DAX issues after windows 10 update

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  • Updated 5 months ago
I uninstalled the dax drivers and reinstalled but no avail.  I opened a ticket but I will most likely be at work when they call tomorrow.....  Dax seems to crash
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Joe Sartori - K3WTF

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Posted 5 months ago

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Pat N6PAT

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I don't understand why SSDR is so vulnerable to Windows updates and why these issues haven't been overcome over the years.

Also, a number of us have suggested a Flex supplied user procedure to apply the fix (uninstall/reinstall the DAX drivers) to eliminate the need for a trouble ticket. Surely FRS has spent more time fixing individual  driver problems than they would have spent creating a repair procedure that would allow ops to do the repair themselves.
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KY6LA - Howard, Elmer

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@Pat

In spite of your alleged IT experience, you do not seem to understand that are are Too many variables in W10 and computer configurations for a single simple uninstall procedure to work As stated by others previously Currently many fixes require a complex manual decision tree which would be extremely difficult to automat3. Hence fixes are done manually by Tim.

The correct solution is for Flex to write a new SIGNED DAX Driver that is able to survive W10 updates This is NOT a simple task because Flex would need to anticipate many future W10 update insanities. However many companies have written such W10 updates survivable drivers so it’s definitely possible for Flex to do it

Your continued negative trolling on this community does not contribute to the solution.
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Pat N6PAT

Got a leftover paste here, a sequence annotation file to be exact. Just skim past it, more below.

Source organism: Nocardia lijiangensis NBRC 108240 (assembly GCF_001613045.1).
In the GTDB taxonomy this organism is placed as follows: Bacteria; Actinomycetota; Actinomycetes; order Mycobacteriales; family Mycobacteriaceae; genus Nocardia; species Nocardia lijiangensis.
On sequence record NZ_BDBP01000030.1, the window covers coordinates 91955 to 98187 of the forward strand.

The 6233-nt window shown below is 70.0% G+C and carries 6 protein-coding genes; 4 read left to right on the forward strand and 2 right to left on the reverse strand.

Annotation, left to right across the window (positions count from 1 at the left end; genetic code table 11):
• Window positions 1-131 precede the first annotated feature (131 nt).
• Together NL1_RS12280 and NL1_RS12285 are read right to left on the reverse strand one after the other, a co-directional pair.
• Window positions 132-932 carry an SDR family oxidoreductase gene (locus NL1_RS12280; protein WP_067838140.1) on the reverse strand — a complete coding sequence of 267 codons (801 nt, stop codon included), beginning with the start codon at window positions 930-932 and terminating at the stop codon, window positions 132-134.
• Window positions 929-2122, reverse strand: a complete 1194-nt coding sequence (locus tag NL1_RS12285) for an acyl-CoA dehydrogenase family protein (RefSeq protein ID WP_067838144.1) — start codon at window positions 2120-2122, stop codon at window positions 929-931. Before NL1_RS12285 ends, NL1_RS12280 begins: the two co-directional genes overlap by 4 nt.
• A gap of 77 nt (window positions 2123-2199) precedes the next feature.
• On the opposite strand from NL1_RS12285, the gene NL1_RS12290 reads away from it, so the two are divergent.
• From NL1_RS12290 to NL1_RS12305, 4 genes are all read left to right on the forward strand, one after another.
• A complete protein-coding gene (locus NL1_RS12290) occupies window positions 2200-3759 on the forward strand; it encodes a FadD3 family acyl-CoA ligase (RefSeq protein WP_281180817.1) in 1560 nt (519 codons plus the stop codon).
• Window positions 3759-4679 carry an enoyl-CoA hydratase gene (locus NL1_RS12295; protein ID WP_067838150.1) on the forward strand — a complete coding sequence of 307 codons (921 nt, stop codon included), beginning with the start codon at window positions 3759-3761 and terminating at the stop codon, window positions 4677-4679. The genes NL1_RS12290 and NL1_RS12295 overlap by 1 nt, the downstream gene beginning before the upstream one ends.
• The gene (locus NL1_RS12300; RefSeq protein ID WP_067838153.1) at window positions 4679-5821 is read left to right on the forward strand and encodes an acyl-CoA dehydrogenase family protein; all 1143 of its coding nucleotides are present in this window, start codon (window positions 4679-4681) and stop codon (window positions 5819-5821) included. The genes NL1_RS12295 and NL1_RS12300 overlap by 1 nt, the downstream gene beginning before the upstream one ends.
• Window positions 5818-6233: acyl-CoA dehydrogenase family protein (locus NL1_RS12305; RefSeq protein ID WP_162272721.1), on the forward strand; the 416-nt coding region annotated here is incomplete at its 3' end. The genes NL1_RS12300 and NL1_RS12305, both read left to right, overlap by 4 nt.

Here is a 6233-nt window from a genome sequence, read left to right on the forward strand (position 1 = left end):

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@Howard,

I have asked you repeatedly to please not direct any posts to me. You've tried many times to bait me into an argument but I will not bite.

I find your "alleged IT experience" statement a clear shot at me implying that I am lying about my experience. I do in fact have over 35 years of system design under my belt for many companies including Eastman Kodak, Bausch & Lomb, Nissan, Alaska Railroad, Timberland, Frontier Communications, etc. etc

I've spoken to both Gerald and Dan about your constant harassment of myself and others in this forum.

Once again I am asking you to refrain from directing any posts to me as I am not interested in anything you have to say.

An ignore button is sadly lacking in this forum.
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Michael N3LI

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This Windows 10 problem has been years in the making. Windows updates have always created problems for it's users. To the point where my institution would not hold important meetings when XP updates were rolled out. I had to be in meetings that were not even in my field because of the multitude of post update issues that I somehow became the point man to fix - many ot the IT support people were a bit nervous around top management.

While our IT department even tested updates, they were not able to deal with the multitude of different hardware and software combinations. What was once a bragging point for IBM compatible/Windows fans, the many different potential combos, became an albatross.